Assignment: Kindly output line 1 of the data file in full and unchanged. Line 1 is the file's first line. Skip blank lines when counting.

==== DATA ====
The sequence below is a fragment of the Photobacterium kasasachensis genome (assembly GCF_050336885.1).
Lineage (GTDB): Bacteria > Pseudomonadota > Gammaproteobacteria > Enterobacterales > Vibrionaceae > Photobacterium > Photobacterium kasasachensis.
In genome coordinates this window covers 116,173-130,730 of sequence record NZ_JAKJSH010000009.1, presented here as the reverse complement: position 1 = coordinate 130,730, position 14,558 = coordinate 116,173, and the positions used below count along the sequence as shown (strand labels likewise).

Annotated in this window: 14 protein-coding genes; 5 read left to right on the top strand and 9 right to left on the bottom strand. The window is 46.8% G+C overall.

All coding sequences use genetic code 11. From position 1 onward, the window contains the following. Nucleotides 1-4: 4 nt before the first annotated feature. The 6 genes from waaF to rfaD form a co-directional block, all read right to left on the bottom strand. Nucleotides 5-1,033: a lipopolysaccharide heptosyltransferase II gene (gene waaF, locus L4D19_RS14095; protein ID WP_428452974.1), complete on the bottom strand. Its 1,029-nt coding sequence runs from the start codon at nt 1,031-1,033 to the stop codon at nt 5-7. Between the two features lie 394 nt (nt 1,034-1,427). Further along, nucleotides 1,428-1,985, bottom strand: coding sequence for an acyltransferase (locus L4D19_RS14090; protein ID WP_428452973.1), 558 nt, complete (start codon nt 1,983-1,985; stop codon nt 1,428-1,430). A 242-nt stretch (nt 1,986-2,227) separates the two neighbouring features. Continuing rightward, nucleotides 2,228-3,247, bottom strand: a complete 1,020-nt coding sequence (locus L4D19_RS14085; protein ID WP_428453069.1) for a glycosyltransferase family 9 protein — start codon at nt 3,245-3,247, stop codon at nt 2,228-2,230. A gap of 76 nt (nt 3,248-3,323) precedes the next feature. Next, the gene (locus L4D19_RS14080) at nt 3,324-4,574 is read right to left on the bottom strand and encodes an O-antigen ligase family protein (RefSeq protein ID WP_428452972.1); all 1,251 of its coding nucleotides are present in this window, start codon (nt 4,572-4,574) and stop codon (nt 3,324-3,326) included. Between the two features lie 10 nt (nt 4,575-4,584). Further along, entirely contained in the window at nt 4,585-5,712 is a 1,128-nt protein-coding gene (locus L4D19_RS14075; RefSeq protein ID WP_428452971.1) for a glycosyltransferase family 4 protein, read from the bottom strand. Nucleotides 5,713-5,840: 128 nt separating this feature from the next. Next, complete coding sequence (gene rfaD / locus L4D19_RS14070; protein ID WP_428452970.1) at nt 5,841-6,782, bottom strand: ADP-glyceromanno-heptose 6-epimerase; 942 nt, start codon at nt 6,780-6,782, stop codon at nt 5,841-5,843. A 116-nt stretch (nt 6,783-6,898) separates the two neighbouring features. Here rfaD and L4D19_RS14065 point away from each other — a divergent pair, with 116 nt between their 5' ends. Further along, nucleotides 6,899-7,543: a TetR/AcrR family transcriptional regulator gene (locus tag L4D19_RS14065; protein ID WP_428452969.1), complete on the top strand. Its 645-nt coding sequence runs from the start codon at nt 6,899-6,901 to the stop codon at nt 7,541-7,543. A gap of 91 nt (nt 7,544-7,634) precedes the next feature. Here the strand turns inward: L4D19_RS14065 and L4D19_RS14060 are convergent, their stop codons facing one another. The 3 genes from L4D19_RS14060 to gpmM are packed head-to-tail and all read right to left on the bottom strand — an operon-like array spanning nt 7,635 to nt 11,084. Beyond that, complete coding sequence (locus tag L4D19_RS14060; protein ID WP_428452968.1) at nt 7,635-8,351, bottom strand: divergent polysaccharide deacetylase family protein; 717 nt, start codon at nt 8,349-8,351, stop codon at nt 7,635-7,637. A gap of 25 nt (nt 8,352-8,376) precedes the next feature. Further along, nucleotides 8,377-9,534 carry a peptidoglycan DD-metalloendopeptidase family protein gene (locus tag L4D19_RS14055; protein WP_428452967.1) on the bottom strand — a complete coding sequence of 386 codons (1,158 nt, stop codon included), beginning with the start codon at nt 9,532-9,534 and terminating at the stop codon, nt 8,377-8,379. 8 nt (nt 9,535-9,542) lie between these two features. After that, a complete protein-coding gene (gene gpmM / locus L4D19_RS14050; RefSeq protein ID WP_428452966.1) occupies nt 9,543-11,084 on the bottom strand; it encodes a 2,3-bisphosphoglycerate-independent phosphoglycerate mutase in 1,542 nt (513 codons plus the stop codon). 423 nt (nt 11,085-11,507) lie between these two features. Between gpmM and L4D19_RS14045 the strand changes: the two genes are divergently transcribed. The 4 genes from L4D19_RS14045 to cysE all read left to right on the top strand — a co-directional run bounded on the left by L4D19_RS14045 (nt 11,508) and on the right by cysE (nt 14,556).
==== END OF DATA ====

The sequence below is a fragment of the Photobacterium kasasachensis genome (assembly GCF_050336885.1).